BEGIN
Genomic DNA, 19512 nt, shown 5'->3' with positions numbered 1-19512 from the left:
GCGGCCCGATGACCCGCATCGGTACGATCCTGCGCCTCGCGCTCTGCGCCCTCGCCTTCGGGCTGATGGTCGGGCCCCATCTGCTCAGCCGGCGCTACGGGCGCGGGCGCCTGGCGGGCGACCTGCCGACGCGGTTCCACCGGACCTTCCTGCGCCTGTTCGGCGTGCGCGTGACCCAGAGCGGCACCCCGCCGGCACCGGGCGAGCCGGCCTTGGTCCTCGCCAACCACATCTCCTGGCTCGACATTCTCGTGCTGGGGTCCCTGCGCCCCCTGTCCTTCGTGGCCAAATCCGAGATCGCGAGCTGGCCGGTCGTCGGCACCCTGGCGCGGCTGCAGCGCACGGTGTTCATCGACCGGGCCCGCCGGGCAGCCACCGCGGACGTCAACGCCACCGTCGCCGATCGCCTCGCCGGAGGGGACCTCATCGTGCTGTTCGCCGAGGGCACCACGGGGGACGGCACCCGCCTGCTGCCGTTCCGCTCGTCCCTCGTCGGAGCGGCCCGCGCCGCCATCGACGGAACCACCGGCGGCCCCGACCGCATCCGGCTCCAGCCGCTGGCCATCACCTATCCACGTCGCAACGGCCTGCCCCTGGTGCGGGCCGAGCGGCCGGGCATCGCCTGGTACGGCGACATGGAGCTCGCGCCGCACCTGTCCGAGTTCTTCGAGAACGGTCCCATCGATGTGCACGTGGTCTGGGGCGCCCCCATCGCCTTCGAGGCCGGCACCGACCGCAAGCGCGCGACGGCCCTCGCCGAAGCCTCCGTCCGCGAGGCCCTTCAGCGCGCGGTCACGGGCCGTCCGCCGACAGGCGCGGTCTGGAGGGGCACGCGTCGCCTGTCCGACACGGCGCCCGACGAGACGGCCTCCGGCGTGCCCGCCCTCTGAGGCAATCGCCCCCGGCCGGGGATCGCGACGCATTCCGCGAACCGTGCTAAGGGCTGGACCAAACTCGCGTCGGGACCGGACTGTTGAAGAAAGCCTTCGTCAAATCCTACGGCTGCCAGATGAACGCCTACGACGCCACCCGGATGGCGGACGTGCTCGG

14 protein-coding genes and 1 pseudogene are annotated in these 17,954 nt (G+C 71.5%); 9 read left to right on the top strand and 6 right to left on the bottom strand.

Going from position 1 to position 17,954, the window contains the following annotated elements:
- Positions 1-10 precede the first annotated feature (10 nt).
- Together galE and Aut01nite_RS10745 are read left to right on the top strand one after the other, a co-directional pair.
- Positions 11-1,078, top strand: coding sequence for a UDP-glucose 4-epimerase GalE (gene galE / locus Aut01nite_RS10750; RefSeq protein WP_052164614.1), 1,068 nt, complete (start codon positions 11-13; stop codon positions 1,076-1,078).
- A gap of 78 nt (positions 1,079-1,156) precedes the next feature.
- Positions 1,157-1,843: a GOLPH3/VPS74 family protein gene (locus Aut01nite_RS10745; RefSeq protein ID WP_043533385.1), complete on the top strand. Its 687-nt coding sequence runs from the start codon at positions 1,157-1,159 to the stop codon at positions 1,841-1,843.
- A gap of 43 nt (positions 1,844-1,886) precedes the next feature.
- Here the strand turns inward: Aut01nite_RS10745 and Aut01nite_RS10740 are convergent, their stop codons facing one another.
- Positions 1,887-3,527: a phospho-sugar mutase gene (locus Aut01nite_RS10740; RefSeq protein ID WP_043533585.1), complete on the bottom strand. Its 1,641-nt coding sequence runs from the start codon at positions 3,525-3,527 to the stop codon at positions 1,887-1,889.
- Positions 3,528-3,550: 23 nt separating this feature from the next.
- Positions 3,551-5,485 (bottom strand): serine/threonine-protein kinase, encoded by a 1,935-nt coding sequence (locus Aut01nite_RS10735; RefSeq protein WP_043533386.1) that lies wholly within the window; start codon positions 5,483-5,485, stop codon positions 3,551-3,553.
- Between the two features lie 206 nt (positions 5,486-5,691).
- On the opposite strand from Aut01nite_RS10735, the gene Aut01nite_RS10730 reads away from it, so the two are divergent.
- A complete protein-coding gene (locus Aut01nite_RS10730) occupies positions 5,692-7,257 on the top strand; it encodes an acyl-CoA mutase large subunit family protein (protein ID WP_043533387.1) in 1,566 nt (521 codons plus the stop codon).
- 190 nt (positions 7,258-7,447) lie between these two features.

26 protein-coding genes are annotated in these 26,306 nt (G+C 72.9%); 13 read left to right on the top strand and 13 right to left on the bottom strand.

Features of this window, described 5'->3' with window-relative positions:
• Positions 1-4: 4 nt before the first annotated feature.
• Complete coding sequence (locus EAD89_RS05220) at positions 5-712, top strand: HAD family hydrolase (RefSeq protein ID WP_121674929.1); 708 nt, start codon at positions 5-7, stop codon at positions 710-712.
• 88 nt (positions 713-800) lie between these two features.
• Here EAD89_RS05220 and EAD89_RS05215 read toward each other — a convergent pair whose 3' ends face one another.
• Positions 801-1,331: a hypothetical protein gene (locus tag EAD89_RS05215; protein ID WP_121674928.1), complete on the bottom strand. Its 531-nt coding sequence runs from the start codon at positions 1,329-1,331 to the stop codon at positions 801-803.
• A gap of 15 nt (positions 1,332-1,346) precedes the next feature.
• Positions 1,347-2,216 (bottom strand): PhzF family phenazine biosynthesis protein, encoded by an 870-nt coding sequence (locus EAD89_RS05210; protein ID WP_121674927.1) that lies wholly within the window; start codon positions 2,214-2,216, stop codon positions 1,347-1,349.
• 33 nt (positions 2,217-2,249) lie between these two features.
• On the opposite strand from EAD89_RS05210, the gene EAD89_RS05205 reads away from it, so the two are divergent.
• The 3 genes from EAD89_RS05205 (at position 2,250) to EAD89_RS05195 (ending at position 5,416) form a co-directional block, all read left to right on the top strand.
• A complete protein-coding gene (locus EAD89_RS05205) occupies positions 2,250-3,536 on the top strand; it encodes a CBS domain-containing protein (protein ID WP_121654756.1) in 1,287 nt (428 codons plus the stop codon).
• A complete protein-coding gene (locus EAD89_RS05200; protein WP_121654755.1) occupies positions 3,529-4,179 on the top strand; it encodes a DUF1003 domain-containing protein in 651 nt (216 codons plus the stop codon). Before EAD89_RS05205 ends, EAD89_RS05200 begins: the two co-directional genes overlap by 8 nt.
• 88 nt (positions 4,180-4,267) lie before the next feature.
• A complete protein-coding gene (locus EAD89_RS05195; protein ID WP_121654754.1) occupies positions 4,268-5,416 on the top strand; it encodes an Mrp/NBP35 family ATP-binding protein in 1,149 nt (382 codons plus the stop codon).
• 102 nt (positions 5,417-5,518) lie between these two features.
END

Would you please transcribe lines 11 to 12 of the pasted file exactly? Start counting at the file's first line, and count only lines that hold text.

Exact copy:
- Here the strand turns inward: Aut01nite_RS10745 and Aut01nite_RS10740 are convergent, their stop codons facing one another.
- Positions 1,887-3,527: a phospho-sugar mutase gene (locus Aut01nite_RS10740; RefSeq protein ID WP_043533585.1), complete on the bottom strand. Its 1,641-nt coding sequence runs from the start codon at positions 3,525-3,527 to the stop codon at positions 1,887-1,889.